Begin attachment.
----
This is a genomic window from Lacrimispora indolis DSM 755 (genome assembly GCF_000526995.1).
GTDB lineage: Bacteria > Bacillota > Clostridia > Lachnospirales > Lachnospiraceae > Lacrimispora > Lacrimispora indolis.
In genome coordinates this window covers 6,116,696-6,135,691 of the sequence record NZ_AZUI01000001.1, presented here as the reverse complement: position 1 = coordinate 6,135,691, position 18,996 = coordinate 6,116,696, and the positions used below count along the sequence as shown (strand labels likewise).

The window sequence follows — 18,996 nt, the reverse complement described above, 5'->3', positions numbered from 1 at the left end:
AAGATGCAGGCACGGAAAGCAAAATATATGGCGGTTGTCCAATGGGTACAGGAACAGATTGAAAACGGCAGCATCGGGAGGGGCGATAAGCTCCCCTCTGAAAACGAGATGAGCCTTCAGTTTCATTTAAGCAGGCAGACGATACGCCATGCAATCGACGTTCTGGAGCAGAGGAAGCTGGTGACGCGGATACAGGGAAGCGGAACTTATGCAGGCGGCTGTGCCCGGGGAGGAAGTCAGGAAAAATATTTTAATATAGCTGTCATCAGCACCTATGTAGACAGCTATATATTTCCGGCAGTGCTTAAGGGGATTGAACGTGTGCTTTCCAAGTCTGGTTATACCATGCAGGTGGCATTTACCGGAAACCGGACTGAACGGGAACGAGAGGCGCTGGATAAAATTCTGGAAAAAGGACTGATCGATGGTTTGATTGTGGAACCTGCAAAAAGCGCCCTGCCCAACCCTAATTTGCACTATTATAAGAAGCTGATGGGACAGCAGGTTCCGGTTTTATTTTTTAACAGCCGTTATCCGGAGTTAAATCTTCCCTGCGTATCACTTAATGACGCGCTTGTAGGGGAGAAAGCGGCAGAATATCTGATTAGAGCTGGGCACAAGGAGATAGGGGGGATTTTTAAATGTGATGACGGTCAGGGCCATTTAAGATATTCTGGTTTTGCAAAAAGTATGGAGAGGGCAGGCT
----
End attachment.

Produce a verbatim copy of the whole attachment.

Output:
This is a genomic window from Lacrimispora indolis DSM 755 (genome assembly GCF_000526995.1).
GTDB lineage: Bacteria > Bacillota > Clostridia > Lachnospirales > Lachnospiraceae > Lacrimispora > Lacrimispora indolis.
In genome coordinates this window covers 6,116,696-6,135,691 of the sequence record NZ_AZUI01000001.1, presented here as the reverse complement: position 1 = coordinate 6,135,691, position 18,996 = coordinate 6,116,696, and the positions used below count along the sequence as shown (strand labels likewise).

The window sequence follows — 18,996 nt, the reverse complement described above, 5'->3', positions numbered from 1 at the left end:
AAGATGCAGGCACGGAAAGCAAAATATATGGCGGTTGTCCAATGGGTACAGGAACAGATTGAAAACGGCAGCATCGGGAGGGGCGATAAGCTCCCCTCTGAAAACGAGATGAGCCTTCAGTTTCATTTAAGCAGGCAGACGATACGCCATGCAATCGACGTTCTGGAGCAGAGGAAGCTGGTGACGCGGATACAGGGAAGCGGAACTTATGCAGGCGGCTGTGCCCGGGGAGGAAGTCAGGAAAAATATTTTAATATAGCTGTCATCAGCACCTATGTAGACAGCTATATATTTCCGGCAGTGCTTAAGGGGATTGAACGTGTGCTTTCCAAGTCTGGTTATACCATGCAGGTGGCATTTACCGGAAACCGGACTGAACGGGAACGAGAGGCGCTGGATAAAATTCTGGAAAAAGGACTGATCGATGGTTTGATTGTGGAACCTGCAAAAAGCGCCCTGCCCAACCCTAATTTGCACTATTATAAGAAGCTGATGGGACAGCAGGTTCCGGTTTTATTTTTTAACAGCCGTTATCCGGAGTTAAATCTTCCCTGCGTATCACTTAATGACGCGCTTGTAGGGGAGAAAGCGGCAGAATATCTGATTAGAGCTGGGCACAAGGAGATAGGGGGGATTTTTAAATGTGATGACGGTCAGGGCCATTTAAGATATTCTGGTTTTGCAAAAAGTATGGAGAGGGCAGGCT